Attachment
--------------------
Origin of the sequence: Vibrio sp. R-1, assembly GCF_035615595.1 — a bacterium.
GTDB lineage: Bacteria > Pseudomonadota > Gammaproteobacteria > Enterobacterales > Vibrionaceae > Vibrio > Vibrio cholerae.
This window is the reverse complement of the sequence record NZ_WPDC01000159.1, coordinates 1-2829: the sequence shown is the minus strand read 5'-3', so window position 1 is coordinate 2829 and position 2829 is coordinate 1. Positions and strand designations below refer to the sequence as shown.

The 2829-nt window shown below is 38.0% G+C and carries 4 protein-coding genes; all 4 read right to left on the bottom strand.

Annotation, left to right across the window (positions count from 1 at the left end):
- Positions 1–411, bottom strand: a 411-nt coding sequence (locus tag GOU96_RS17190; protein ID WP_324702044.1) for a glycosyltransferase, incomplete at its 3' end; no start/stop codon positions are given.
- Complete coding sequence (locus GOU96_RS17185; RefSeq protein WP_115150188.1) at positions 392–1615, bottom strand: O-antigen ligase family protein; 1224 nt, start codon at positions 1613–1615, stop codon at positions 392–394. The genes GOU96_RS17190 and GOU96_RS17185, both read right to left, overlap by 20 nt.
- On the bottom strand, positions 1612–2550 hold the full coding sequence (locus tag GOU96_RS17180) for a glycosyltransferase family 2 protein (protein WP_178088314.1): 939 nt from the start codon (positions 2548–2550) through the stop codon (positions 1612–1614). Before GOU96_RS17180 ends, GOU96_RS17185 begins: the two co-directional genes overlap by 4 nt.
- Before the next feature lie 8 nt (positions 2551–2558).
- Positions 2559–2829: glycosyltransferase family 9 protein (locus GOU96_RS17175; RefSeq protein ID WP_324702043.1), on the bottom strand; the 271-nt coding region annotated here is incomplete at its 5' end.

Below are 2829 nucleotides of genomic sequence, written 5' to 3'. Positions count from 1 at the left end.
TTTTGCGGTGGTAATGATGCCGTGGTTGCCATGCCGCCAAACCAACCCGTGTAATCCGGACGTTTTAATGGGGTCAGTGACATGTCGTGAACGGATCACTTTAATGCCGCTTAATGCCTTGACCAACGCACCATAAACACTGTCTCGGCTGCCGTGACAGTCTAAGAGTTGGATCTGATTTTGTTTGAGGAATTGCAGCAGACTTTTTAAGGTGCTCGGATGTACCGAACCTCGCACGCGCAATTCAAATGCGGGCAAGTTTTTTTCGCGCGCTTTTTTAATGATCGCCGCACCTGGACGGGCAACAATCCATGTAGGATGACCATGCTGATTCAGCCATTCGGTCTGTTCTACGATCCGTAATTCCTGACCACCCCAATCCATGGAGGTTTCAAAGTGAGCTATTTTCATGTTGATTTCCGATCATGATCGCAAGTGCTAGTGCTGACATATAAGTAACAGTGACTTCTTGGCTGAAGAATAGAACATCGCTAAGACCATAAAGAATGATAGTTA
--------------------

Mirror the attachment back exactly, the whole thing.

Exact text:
Origin of the sequence: Vibrio sp. R-1, assembly GCF_035615595.1 — a bacterium.
GTDB lineage: Bacteria > Pseudomonadota > Gammaproteobacteria > Enterobacterales > Vibrionaceae > Vibrio > Vibrio cholerae.
This window is the reverse complement of the sequence record NZ_WPDC01000159.1, coordinates 1-2829: the sequence shown is the minus strand read 5'-3', so window position 1 is coordinate 2829 and position 2829 is coordinate 1. Positions and strand designations below refer to the sequence as shown.

The 2829-nt window shown below is 38.0% G+C and carries 4 protein-coding genes; all 4 read right to left on the bottom strand.

Annotation, left to right across the window (positions count from 1 at the left end):
- Positions 1–411, bottom strand: a 411-nt coding sequence (locus tag GOU96_RS17190; protein ID WP_324702044.1) for a glycosyltransferase, incomplete at its 3' end; no start/stop codon positions are given.
- Complete coding sequence (locus GOU96_RS17185; RefSeq protein WP_115150188.1) at positions 392–1615, bottom strand: O-antigen ligase family protein; 1224 nt, start codon at positions 1613–1615, stop codon at positions 392–394. The genes GOU96_RS17190 and GOU96_RS17185, both read right to left, overlap by 20 nt.
- On the bottom strand, positions 1612–2550 hold the full coding sequence (locus tag GOU96_RS17180) for a glycosyltransferase family 2 protein (protein WP_178088314.1): 939 nt from the start codon (positions 2548–2550) through the stop codon (positions 1612–1614). Before GOU96_RS17180 ends, GOU96_RS17185 begins: the two co-directional genes overlap by 4 nt.
- Before the next feature lie 8 nt (positions 2551–2558).
- Positions 2559–2829: glycosyltransferase family 9 protein (locus GOU96_RS17175; RefSeq protein ID WP_324702043.1), on the bottom strand; the 271-nt coding region annotated here is incomplete at its 5' end.

Below are 2829 nucleotides of genomic sequence, written 5' to 3'. Positions count from 1 at the left end.
TTTTGCGGTGGTAATGATGCCGTGGTTGCCATGCCGCCAAACCAACCCGTGTAATCCGGACGTTTTAATGGGGTCAGTGACATGTCGTGAACGGATCACTTTAATGCCGCTTAATGCCTTGACCAACGCACCATAAACACTGTCTCGGCTGCCGTGACAGTCTAAGAGTTGGATCTGATTTTGTTTGAGGAATTGCAGCAGACTTTTTAAGGTGCTCGGATGTACCGAACCTCGCACGCGCAATTCAAATGCGGGCAAGTTTTTTTCGCGCGCTTTTTTAATGATCGCCGCACCTGGACGGGCAACAATCCATGTAGGATGACCATGCTGATTCAGCCATTCGGTCTGTTCTACGATCCGTAATTCCTGACCACCCCAATCCATGGAGGTTTCAAAGTGAGCTATTTTCATGTTGATTTCCGATCATGATCGCAAGTGCTAGTGCTGACATATAAGTAACAGTGACTTCTTGGCTGAAGAATAGAACATCGCTAAGACCATAAAGAATGATAGTTA